9 of the Best Ways to Keep Food Cold While Camping
Spending some time in the great outdoors? You’ll need to know how to keep food cold while camping. These are our best tips and tricks.
Buy the Cadillac of Coolers
When it comes to high-quality coolers, Yeti gets top marks all around. The Yeti Tundra 65 Cooler ($350) is certified bear-resistant, and its 3-inch thick insulated walls keep ice frozen.
Or Keep It Budget-Friendly
If you’re looking for a reliable budget-friendly cooler, try one from the Coleman Company—which has been making camping gear for over a century. The Coleman X-Treme cooler ($50) has a 70-quart capacity, and its insulated walls will keep things cool for up to five days in 90°F temperatures.
Use Freeze Packs
Ice packs are great for keeping items cold without the mess of melted ice cubes. These large cooler freeze packs ($24 for 3) are reusable, made from non-hazardous materials and stay cold for up to 48 hours. Plus: You NEED to get your hands on these really cool camping gadgets.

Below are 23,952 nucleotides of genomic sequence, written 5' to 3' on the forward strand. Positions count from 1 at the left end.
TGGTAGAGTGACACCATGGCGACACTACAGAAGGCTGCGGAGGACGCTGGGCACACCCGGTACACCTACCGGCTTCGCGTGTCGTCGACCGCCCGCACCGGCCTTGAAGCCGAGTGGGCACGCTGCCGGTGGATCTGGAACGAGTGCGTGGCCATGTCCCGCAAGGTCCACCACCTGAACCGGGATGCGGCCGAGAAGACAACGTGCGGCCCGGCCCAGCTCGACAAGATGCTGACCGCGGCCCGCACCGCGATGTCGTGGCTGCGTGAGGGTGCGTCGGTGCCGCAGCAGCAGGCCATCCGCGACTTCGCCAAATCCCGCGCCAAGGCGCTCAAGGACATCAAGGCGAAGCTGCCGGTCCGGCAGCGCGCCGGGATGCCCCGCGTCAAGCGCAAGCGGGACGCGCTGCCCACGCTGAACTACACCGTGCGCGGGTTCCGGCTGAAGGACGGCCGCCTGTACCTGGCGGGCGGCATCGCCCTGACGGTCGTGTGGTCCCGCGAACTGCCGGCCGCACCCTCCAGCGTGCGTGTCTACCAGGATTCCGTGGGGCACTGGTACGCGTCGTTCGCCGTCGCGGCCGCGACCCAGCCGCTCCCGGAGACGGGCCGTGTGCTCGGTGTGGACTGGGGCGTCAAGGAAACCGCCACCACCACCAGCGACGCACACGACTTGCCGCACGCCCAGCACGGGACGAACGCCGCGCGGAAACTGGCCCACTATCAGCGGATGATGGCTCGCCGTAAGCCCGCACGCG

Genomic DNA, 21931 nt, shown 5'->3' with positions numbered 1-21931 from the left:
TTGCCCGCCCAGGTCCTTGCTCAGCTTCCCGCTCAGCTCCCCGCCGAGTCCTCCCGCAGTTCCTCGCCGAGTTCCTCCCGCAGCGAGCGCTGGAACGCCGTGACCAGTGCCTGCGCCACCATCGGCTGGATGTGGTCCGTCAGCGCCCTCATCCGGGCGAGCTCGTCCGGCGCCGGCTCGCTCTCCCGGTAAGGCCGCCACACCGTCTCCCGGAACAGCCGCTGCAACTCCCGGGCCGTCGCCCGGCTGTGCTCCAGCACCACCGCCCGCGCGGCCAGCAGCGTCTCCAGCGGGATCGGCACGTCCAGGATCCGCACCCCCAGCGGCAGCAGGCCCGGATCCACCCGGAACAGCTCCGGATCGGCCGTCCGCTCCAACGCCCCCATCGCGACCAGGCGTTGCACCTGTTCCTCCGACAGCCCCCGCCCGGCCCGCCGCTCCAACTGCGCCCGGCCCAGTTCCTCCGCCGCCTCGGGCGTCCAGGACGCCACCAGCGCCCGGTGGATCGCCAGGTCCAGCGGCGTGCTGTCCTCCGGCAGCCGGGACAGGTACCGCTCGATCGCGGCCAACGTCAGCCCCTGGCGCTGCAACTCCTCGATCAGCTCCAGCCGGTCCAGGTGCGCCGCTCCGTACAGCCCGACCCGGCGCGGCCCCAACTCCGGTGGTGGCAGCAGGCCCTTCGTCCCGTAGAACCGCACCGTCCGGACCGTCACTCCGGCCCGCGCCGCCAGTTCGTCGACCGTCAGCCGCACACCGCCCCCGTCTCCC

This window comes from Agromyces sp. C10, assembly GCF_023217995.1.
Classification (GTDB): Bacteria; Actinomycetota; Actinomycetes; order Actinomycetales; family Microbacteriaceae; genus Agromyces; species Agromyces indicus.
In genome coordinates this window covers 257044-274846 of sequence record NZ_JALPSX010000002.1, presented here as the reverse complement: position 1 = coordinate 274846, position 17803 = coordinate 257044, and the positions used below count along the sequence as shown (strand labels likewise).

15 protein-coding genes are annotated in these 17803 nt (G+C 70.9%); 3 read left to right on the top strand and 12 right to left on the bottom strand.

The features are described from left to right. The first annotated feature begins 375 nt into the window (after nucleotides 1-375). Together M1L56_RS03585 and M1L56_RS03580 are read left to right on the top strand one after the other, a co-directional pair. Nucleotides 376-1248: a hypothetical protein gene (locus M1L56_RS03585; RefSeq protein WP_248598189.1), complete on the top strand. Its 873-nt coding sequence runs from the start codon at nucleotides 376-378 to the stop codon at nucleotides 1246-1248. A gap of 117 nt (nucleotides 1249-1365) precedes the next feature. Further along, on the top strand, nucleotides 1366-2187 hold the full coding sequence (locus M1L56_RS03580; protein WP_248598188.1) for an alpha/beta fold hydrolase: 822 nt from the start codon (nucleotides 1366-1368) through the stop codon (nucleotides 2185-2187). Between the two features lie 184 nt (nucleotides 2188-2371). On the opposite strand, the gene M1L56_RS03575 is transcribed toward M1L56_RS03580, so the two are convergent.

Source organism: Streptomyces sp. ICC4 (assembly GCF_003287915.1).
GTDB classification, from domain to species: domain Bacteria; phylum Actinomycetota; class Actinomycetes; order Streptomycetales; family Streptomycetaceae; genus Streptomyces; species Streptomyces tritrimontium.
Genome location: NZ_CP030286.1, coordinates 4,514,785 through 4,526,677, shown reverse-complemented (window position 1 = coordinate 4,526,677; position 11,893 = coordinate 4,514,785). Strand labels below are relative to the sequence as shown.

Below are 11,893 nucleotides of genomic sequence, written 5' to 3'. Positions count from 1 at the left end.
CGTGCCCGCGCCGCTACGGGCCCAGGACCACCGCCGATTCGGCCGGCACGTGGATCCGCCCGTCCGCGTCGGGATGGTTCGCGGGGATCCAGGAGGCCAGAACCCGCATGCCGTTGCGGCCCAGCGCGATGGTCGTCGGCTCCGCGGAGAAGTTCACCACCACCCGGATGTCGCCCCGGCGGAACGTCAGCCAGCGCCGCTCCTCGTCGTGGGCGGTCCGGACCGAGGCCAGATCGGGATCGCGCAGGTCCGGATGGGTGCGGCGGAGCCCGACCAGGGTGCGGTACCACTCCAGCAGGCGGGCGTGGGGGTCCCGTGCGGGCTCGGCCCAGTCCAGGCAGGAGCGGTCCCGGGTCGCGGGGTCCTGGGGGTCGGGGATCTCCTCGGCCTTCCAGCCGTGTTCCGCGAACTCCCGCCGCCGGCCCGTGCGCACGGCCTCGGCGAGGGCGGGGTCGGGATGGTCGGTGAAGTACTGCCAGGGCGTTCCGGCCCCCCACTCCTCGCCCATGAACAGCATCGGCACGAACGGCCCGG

Try a Portable Car Fridge
Keep items cold with help from your car or the campsite’s power source. This portable car fridge ($279) runs on 12/24 DC or 110V AC power. It also has a USB port to charge your phone. Lost power? No worries. This car fridge keeps items frozen up to 10 hours—even after being disconnected.
Freeze Your Food in Advance
Freezing your food in advance will keep it colder for longer. You can even freeze cracked eggs in a freezer-safe container; they’ll thaw just in time for breakfast.
Use Frozen Bottles of Water
Though it may be tempting to grab ice from the gas station on your way out of town, a bag of ice will melt quickly and can contaminate your food. Instead, use frozen bottles of water. They stay cold much longer and will be more effective at keeping your food chilled. Plus, you’ll have plenty of water to drink once the bottles melt!
Double-Wrap Frozen Meat
To help prevent cross-contamination, double wrap frozen meat in aluminum foil and freezer bags. This will prevent any liquids from escaping into your cooler as the meat thaws. For food safety purposes, the interior of your cooler should not exceed 40°F. Use a hanging thermometer ($10) to keep an eye on the temperature. Next, check out our most brilliant handy hints for camping.
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